Why might you want an epidural?
- It abolishes pain. It is the only pain relief method that can do this. That being said, epidurals fail to take only on one side, or leave “windows” in about five to ten percent of cases (6,11,29). Note: Having a continuous delivery system provides more even pain relief than having the anesthesiologist come in to inject more medication into the catheter at intervals or when pain returns.
- It abolishes pain without affecting consciousness. Epidurals leave you awake and aware. Narcotics leave you feeling fuzzy-headed, drowsy, or a little drunk.
- It allows you to rest or sleep. This can be a benefit in long or difficult labors.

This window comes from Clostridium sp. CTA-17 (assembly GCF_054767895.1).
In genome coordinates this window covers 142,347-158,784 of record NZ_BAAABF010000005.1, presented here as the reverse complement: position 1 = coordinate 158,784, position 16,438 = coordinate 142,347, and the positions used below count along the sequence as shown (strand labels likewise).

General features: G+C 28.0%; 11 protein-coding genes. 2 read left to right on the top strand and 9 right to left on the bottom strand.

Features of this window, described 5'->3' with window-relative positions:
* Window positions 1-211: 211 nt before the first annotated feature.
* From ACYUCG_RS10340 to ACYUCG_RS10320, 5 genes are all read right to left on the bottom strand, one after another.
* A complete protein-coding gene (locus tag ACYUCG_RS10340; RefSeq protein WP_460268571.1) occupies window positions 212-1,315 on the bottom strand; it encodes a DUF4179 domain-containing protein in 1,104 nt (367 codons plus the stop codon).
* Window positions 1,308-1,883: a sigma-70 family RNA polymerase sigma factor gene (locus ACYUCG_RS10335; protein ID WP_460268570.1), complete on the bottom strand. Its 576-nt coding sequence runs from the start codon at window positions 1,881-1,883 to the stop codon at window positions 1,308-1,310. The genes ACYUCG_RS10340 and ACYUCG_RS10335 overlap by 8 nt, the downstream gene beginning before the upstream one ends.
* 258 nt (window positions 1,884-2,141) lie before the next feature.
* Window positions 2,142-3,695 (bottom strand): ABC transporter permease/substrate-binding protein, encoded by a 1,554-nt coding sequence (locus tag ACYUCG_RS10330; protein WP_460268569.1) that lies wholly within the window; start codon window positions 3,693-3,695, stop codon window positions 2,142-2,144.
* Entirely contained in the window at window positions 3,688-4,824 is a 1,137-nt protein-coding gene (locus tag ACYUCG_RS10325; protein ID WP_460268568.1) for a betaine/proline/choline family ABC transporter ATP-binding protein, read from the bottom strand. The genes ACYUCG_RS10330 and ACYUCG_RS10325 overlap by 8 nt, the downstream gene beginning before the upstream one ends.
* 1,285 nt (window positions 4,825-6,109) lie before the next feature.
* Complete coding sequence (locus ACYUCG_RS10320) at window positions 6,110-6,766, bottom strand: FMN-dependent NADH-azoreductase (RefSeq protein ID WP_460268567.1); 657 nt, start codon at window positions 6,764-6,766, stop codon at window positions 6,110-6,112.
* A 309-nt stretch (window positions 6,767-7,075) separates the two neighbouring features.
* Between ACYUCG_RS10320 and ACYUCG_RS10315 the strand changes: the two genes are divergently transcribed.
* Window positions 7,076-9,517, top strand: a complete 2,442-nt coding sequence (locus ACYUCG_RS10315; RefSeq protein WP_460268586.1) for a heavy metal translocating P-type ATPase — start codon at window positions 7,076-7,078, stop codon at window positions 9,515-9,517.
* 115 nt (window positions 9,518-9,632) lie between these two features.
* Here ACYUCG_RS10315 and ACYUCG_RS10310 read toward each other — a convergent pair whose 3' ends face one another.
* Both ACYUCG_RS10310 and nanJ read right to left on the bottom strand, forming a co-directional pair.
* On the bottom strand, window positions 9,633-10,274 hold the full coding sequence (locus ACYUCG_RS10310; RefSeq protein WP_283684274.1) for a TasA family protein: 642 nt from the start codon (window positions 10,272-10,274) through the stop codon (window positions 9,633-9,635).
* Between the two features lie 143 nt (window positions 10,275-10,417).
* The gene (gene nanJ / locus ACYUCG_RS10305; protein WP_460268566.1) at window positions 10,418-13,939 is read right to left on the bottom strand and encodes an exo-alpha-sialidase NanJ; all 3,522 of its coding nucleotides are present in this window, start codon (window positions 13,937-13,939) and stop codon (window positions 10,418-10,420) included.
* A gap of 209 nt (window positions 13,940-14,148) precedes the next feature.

- It may help a labor where progress in dilation has stopped in the active phase. Usually, epidurals slow labor down. Occasionally though, they help labors that have gotten “stuck” probably by inducing profound relaxation. An epidural is certainly worth trying before going to a cesarean.
What are the potential drawbacks or problems with an epidural?
Evaluating the adverse effects of epidurals is difficult for the following reasons:
- Women in the comparison group have almost always had some drug (Pitocin, narcotic, a different type of epidural), procedure (I.V., rupture of membranes), or restriction (confinement to bed, nothing by mouth) that could also affect them, their babies, or the labor pattern
- Every variation in drug or drug combination, dosage and procedure, could affect mothers, babies and the labor differently, but